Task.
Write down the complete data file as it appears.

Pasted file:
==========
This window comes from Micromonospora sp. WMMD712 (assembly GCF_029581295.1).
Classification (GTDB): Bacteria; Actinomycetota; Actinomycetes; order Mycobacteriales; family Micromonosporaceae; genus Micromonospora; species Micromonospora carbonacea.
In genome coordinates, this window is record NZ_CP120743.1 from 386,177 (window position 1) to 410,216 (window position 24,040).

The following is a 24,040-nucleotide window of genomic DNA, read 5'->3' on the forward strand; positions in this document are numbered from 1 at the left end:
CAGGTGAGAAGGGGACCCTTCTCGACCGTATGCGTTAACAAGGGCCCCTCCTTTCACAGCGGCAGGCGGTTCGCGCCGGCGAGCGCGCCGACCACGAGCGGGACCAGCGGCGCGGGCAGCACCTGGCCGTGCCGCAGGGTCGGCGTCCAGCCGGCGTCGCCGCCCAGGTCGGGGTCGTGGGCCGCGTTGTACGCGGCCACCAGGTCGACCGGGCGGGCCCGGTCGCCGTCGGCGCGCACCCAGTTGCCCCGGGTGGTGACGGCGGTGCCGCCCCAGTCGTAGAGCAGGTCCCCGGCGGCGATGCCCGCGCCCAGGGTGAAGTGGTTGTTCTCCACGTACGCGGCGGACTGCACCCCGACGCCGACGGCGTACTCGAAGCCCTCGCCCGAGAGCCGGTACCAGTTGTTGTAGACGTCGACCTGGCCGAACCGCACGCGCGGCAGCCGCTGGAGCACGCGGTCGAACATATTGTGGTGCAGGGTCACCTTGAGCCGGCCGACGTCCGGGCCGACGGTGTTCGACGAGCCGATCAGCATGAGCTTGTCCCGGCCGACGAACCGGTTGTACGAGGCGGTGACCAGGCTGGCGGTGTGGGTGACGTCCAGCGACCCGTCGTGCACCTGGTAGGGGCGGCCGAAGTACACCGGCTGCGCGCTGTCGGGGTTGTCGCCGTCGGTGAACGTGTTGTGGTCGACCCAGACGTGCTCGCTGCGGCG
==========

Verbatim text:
This window comes from Micromonospora sp. WMMD712 (assembly GCF_029581295.1).
Classification (GTDB): Bacteria; Actinomycetota; Actinomycetes; order Mycobacteriales; family Micromonosporaceae; genus Micromonospora; species Micromonospora carbonacea.
In genome coordinates, this window is record NZ_CP120743.1 from 386,177 (window position 1) to 410,216 (window position 24,040).

The following is a 24,040-nucleotide window of genomic DNA, read 5'->3' on the forward strand; positions in this document are numbered from 1 at the left end:
CAGGTGAGAAGGGGACCCTTCTCGACCGTATGCGTTAACAAGGGCCCCTCCTTTCACAGCGGCAGGCGGTTCGCGCCGGCGAGCGCGCCGACCACGAGCGGGACCAGCGGCGCGGGCAGCACCTGGCCGTGCCGCAGGGTCGGCGTCCAGCCGGCGTCGCCGCCCAGGTCGGGGTCGTGGGCCGCGTTGTACGCGGCCACCAGGTCGACCGGGCGGGCCCGGTCGCCGTCGGCGCGCACCCAGTTGCCCCGGGTGGTGACGGCGGTGCCGCCCCAGTCGTAGAGCAGGTCCCCGGCGGCGATGCCCGCGCCCAGGGTGAAGTGGTTGTTCTCCACGTACGCGGCGGACTGCACCCCGACGCCGACGGCGTACTCGAAGCCCTCGCCCGAGAGCCGGTACCAGTTGTTGTAGACGTCGACCTGGCCGAACCGCACGCGCGGCAGCCGCTGGAGCACGCGGTCGAACATATTGTGGTGCAGGGTCACCTTGAGCCGGCCGACGTCCGGGCCGACGGTGTTCGACGAGCCGATCAGCATGAGCTTGTCCCGGCCGACGAACCGGTTGTACGAGGCGGTGACCAGGCTGGCGGTGTGGGTGACGTCCAGCGACCCGTCGTGCACCTGGTAGGGGCGGCCGAAGTACACCGGCTGCGCGCTGTCGGGGTTGTCGCCGTCGGTGAACGTGTTGTGGTCGACCCAGACGTGCTCGCTGCGGCG